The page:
Mung Beans: also spelled moong dahl or mong or dal There are yellow split mung and whole green unpeeled mung. The yellow are much lighter to digest and faster to cook and the green are more fibrous and in some ways more nutritious but also harder to digest and take longer to cook. Generally Ayurveda is not into beans because they are hard to digest and cause vata-aggravation (gas, spaciness dryness etc) but Moong are considered a very good form of nutrition and cleansing at the same time.
The way you cook mung and the spices you use will make them even more digestible, yummy and nourishing. Soaking helps them cook and digest faster. Overnight for the green ones if you have the time—at least ½ hr for the yellow.
The simplest way to make them is just a soup—soaked and boiled till soft in water with a little salt, toasted spices and ghee. Add veggies if you want. You can make it thin like a broth or thicker like a pea soup. Add a squeeze of lemon or tamarind for some tang. A very thin broth can be made with just a few tablespoons of soaked green mung beans, water and spices when you are really not hungry but feel the need for nourishment or you can tell your digestion is on the fritz.
Basmati is easy to digest and nutritious (I know it’s counter intuitive but it is) because it is so light and easy for your body to process. This is an important food for you if your digestion is not on track. Always rinse the rice well first, and soak it for 15-30 minutes then sauté in ghee till sort of clear and add spices to help your digestion. You can add a tablespoon of rice to a light mung soup to increase its nourishment.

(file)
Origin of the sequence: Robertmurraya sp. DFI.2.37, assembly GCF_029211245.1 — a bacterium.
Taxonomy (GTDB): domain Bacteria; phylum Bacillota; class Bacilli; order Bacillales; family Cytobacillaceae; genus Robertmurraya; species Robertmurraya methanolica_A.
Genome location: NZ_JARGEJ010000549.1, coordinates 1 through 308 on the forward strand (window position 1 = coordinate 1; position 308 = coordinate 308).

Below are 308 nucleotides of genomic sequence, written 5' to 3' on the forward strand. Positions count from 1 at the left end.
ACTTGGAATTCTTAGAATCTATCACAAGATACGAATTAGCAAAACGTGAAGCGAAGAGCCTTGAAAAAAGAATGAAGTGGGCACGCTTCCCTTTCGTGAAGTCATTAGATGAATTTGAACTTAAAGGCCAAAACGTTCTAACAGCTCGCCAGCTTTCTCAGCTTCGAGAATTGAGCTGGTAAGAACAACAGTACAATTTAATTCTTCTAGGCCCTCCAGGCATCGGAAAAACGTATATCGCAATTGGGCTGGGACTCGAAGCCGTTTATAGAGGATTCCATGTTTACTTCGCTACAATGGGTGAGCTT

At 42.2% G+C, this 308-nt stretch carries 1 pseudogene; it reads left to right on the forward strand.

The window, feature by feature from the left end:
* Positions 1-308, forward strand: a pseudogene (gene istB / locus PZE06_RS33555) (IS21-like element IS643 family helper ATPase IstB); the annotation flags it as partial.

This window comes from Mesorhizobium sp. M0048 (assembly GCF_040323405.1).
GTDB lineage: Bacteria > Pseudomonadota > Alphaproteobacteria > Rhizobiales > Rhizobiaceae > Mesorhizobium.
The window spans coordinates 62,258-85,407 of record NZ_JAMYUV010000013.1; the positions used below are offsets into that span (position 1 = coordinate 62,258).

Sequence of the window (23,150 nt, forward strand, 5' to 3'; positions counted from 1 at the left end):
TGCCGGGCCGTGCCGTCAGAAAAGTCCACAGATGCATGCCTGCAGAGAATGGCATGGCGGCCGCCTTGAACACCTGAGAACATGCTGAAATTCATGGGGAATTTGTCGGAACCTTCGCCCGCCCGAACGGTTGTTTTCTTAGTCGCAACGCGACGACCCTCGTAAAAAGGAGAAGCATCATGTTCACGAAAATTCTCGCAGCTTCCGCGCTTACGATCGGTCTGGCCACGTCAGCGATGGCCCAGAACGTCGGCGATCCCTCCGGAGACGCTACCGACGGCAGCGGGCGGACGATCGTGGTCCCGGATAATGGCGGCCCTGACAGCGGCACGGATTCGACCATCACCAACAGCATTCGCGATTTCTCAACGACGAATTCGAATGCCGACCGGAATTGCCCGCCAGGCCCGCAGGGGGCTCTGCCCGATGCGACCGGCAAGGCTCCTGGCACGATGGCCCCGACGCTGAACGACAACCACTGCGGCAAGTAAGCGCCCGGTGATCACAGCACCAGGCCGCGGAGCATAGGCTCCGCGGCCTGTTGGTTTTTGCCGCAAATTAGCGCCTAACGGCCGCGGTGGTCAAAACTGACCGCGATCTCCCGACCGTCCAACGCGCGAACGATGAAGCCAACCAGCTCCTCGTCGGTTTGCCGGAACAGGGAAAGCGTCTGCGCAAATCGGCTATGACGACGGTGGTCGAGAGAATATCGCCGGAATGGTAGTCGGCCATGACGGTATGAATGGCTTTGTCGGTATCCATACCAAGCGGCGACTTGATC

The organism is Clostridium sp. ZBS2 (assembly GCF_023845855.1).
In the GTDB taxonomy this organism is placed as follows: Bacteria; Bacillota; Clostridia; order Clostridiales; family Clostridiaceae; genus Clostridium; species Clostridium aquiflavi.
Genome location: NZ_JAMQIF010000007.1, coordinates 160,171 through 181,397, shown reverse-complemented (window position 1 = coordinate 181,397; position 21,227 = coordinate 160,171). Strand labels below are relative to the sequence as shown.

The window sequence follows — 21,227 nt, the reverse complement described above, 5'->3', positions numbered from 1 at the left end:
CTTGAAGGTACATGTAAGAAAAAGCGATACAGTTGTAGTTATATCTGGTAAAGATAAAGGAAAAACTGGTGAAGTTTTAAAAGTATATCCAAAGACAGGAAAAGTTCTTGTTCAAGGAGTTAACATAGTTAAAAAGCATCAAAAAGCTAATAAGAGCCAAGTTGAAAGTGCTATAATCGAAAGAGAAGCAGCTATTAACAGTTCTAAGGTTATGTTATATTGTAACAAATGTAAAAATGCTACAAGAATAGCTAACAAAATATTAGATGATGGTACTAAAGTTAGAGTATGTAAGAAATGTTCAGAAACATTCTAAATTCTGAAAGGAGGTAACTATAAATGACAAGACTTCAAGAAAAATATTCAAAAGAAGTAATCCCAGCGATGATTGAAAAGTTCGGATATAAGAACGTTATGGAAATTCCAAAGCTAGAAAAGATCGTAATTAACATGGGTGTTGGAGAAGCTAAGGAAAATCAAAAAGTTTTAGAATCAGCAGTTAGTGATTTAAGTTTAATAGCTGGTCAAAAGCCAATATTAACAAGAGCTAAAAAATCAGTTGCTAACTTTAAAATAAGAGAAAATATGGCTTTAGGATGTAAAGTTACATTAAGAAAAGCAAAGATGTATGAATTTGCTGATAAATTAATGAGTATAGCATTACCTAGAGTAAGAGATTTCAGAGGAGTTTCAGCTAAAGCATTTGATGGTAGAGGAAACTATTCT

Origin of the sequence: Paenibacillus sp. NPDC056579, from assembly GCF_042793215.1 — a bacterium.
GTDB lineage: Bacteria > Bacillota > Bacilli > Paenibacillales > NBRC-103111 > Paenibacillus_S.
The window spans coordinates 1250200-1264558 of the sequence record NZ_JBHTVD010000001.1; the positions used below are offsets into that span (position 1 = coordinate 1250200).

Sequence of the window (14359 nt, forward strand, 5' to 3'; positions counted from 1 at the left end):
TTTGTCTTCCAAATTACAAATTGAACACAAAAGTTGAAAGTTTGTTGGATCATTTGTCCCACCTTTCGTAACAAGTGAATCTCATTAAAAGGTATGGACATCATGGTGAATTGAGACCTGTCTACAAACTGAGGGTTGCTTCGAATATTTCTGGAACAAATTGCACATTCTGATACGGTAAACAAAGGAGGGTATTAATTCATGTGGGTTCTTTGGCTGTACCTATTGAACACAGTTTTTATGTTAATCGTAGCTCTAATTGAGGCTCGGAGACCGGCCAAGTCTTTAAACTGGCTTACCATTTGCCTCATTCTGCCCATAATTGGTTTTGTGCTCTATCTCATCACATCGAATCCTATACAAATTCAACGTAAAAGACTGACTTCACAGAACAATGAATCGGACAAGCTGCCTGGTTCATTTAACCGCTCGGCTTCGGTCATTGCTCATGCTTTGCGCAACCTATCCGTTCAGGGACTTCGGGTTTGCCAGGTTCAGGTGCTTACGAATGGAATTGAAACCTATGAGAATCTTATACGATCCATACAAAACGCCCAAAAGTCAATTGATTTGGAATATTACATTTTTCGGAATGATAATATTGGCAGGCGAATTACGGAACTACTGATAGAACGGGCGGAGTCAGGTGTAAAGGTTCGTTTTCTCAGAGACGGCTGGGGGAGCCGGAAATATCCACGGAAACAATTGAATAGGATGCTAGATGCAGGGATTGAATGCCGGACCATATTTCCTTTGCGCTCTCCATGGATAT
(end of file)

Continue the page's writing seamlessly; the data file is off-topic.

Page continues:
I have included some things which you will find easily and some not so common. Spicing your food will help your digestion ability immensely and probably make food more interesting to you (if it is not interesting to your brain it is not going to be interesting to your belly). Add a little spice to everything (especially to sweets or coffee—cinnamon, cardamom, mace, clove, nutmeg). But you can over-do it. I like to stick to 3 spices per a dish—learned this from experience…
Generally all ground spices (seeds and roots) need to be roasted for the best flavor and healing properties. Turmeric I have heard, is only really assimilatable if you cook it for 20 minutes—so add it at the start of cooking. A few things like Fennel do not good when toasted too long, so add them last. Otherwise dry roast everything in a pan before adding it to foods—you can even make a spice mix to sprinkle over food when you eat out.
Asofatida (or Hing) is great for digestion (increasing digestive fire, reducing gas and cleansing old toxins from the gut) though it smells quite awful at first. Always use a pinch if you are making beans or cruciferous veggies. Hing is used for pain (it calms Vata down) when eaten regularly or mixed with ghee and rubbed on painful areas (especially belly aches from eating too much).
Fennel is a sweet and cooling herb that helps ease digestion—traditionally a few seeds are chewed after meals to cleanse the palate, reduce gas and give your body the idea that you are done eating—no snacking afterwards. They are said to increase alertness, calm the mind and help the body process toxins.
Mustard Seeds can be super bitter and heating if overdone—but a teaspoon or so whole toasted seeds add nutty spiciness to meals and help with slow digestion, especially gasiness.